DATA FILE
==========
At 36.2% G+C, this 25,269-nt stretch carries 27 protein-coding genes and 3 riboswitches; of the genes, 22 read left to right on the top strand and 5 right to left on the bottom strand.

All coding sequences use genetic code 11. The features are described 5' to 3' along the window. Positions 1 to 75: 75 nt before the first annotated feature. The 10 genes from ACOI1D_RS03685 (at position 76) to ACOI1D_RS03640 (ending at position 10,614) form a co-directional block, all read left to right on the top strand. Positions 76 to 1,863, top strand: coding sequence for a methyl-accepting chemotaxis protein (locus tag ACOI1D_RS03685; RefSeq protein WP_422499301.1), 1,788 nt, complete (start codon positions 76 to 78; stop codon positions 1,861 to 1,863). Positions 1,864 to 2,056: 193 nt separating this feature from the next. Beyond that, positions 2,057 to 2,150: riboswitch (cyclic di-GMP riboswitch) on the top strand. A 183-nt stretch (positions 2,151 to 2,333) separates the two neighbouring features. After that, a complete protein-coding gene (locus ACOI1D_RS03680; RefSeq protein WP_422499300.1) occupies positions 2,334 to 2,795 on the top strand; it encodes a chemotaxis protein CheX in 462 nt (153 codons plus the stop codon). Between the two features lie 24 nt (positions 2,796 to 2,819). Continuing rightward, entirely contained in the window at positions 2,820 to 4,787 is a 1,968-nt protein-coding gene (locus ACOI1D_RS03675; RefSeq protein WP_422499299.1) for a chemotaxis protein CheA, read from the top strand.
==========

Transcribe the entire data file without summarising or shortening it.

At 36.2% G+C, this 25,269-nt stretch carries 27 protein-coding genes and 3 riboswitches; of the genes, 22 read left to right on the top strand and 5 right to left on the bottom strand.

All coding sequences use genetic code 11. The features are described 5' to 3' along the window. Positions 1 to 75: 75 nt before the first annotated feature. The 10 genes from ACOI1D_RS03685 (at position 76) to ACOI1D_RS03640 (ending at position 10,614) form a co-directional block, all read left to right on the top strand. Positions 76 to 1,863, top strand: coding sequence for a methyl-accepting chemotaxis protein (locus tag ACOI1D_RS03685; RefSeq protein WP_422499301.1), 1,788 nt, complete (start codon positions 76 to 78; stop codon positions 1,861 to 1,863). Positions 1,864 to 2,056: 193 nt separating this feature from the next. Beyond that, positions 2,057 to 2,150: riboswitch (cyclic di-GMP riboswitch) on the top strand. A 183-nt stretch (positions 2,151 to 2,333) separates the two neighbouring features. After that, a complete protein-coding gene (locus ACOI1D_RS03680; RefSeq protein WP_422499300.1) occupies positions 2,334 to 2,795 on the top strand; it encodes a chemotaxis protein CheX in 462 nt (153 codons plus the stop codon). Between the two features lie 24 nt (positions 2,796 to 2,819). Continuing rightward, entirely contained in the window at positions 2,820 to 4,787 is a 1,968-nt protein-coding gene (locus ACOI1D_RS03675; RefSeq protein WP_422499299.1) for a chemotaxis protein CheA, read from the top strand.